"Although petroleum is almost entirely biodegradable, it takes the microbes that break it down a long time to accomplish the task . . . in the meantime, an oil spill's effects atomic number 18 lethal for a variety of plankton, fish larvae and shellfish, as well as for such large animals as birds and marine mammals."
Stein says that a 1990 report by the crowd of Experts on the Scientific Aspects of Marine Pollution concluded that "although the open ocean is still fairly healthy, many coastal aras are severely polluted."
As proven world petroleum reserves have increased, the industrialized world came to depend much and more on petroleum as a source of energy. The economist reported in 1993 that since 1985 "the value of oil shipped has almost duple to 1.5 billion tonnes a year."
The potential for precise large oil spills is directly re noveld to the tremendous expansion in the use of "supertankers" to transport crude o
From the late 1960s onwards, the world has experienced a number of very large oil spills. The largest spills include the six one million million barrel spilled into the Persian gulf as a result of the 1991 war and a 1994 spill of a reported two million barrels from a Russian pipeline in the Komi res publica Arctic area.
Others have included the spills from the 1979 Ixtoc blowout in Mexico (400,000 metric function tons), the 1967 tanker Torrey Canyon spill of 118,000 tons gain the Cornwall coast, the 1989 Kharg Island spill of about that size, the 1978 spill of 228,000 tons by the tanker Amoco Cadiz glum the Brittany coast, the 1989 spill of 38 million tons by the tanker Exxon Valdez in Prince William Sound in Alaska, the 1969 spill from oil rigs off Santa Barbara and recent spills by the tanker Braer near the Shetland Islands in 1993 (85,000 tons) and by the tanker Sea Empress off the coast of Wales (65,000 tons) in 1996.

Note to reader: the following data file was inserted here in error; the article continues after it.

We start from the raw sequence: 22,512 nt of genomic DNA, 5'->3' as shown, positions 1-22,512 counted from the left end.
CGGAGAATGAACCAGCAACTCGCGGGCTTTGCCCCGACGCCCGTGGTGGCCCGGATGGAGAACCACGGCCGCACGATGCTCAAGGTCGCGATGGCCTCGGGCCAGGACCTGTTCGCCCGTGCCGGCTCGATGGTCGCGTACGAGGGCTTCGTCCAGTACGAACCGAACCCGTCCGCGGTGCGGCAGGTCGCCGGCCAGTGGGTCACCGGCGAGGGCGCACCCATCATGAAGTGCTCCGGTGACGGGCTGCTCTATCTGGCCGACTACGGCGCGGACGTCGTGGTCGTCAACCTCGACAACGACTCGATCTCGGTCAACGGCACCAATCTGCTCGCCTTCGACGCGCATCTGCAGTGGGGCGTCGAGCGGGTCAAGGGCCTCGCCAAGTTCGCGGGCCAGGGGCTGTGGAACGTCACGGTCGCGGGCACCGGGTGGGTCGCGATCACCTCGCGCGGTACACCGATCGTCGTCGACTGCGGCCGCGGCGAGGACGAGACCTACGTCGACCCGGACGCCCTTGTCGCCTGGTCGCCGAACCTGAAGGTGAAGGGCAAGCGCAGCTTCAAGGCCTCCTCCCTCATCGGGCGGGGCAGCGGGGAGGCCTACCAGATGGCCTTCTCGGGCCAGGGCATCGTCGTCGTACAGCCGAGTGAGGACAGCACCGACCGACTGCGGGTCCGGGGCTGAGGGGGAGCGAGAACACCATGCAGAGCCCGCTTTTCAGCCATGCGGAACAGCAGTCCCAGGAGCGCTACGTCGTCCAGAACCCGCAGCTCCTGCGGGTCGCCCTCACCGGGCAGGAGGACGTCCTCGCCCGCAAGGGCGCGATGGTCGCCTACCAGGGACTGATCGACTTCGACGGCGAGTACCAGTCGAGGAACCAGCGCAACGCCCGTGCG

Howarth, Robert W. " anoint and Fish: Can They Co-Exist?" In eds. Thomas C. Jackson and Diana Reische, semivowel Alert, 51-72. San Francisco: Friends of Earth, 1981.
Most of the vessels involved in recent oil spills are registered abroad and have foreign crews. The use of Liberian give vessels is common and was encouraged by the national security governance of the United States Government to aid the oil industry to contract its costs after World War II. The Oil convalescence Act mandates that all ship officers on vessels in American waters be subjected to drug and alcohol testing.
Yergin, Daniel. The Prize. New York: Simon & Schuster, 1991.
Lean, Geoffrey. atlas of the Environment. Santa Barbara, CA: ABC-CLIO, 1994.
Arbuckle, J. Gordon (Ed.). Environmental Law Handbook. Rockville, MD: Government Institutes, 1991.
The final solution would be a reduction in the colony of the world on petroleum as a major(ip) source of energy. There are few signs that this will occur at any time in the near future.
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